King and Cuomo Fight to Keep Dangerous Nuclear Material Out of Terrorists' Hands
Push Federal Agency to Adopt Tougher Restrictions on Highly Enriched Uranium, Including Ban for Civilian Use
Today Representative Peter King (R-NY), Ranking Member on the House Homeland Security Committee and New York Attorney General Andrew Cuomo warned that current restrictions on access to highly enriched uranium (HEU) are too lax and could potentially lead to terrorists acquiring the potentially lethal material. There are seven civilian facilities across the country that continue to use HEU even though safer alternative materials exist.
King and Cuomo today called on the U.S. Nuclear Regulatory Commission (NRC) to ban the civilian use of HEU. These restrictions would decrease access to HEU in order to keep it out of terrorists' hands and reduce the risk of a nuclear terrorist attack. King and Cuomo issued a statement to the NRC urging the federal agency to promptly ban civilian use of HEU.
"A nuclear attack on New York would be catastrophic," said Rep. King. "This ban will add another layer of protection to prevent terrorists from obtaining the dangerous materials needed to bring harm to Americans. A ban on HEU is a strong step forward in increasing our national security and preventing a nuclear terrorist attack."
"It's absurd that the NRC has continued to drag its feet when it comes to banning this highly radioactive material," said Attorney General Andrew Cuomo. "Plain and simple, banning highly enriched uranium for civilian use will remove another potential lethal weapon from the terrorists' hands."
Currently, there are seven civilian facilities across the nation that still utilizes HEU, according to the Natural Resources Defense Council (NRDC). While four of the facilities are already in the process of phasing out the usage of HEU, three facilities have made no commitment to eliminating the use of the potentially dangerous material. These include the Massachusetts Institute of Technology's Nuclear Research Reactor, the Heavy Water Test Reactor at the National Institute of Standards in Maryland, and the Missouri University Research Reactor. The ban does not apply to military facilities.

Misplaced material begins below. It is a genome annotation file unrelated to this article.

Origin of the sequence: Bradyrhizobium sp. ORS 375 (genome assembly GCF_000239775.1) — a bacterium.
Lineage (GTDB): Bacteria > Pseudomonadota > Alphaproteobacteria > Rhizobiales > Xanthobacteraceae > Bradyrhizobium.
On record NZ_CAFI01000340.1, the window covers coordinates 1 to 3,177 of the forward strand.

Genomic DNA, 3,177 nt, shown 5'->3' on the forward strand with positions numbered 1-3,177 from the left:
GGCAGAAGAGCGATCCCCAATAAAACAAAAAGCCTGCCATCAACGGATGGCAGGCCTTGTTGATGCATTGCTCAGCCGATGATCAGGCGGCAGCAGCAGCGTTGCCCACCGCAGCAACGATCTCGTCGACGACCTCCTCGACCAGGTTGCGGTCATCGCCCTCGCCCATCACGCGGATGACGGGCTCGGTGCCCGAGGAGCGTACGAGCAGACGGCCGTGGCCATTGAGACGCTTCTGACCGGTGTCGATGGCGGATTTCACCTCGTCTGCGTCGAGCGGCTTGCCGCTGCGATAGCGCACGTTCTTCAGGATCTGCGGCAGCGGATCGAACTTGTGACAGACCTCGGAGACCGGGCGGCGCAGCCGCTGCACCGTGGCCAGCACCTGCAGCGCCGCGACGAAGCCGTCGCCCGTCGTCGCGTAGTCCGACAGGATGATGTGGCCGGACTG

King and Cuomo today warned that terrorists could potentially gain access to the material and transport it to New York City, one of the nation's top terrorist targets. They also noted that all three facilities have the ability to use safer alternatives to HEU.
The petition sent to the NRC by the Natural Resources Defense Council seeks to ban HEU by establishing a date after which HEU can no longer be licensed for civil use, except on a very limited case-by-case basis.
This ban would be a proactive step towards increasing domestic security, as well as send a clear message to international community. The U.S. Department of Energy has international programs to take back HEU that the U.S. sent to countries in past years. A U.S. ban on HEU would set a precedent for other countries to follow and facilitate the returns.
New York State currently has six nuclear power plants and one research reactor, none of which use HEU to produce energy or conduct scientific research. Instead, these reactors use lower enriched uranium which is a much safer alternative. A ban on HEU for civil use will have no effect on the amount of electricity produced through nuclear energy.
Attorney General Lisa Madigan from Illinois also signed on to the letter.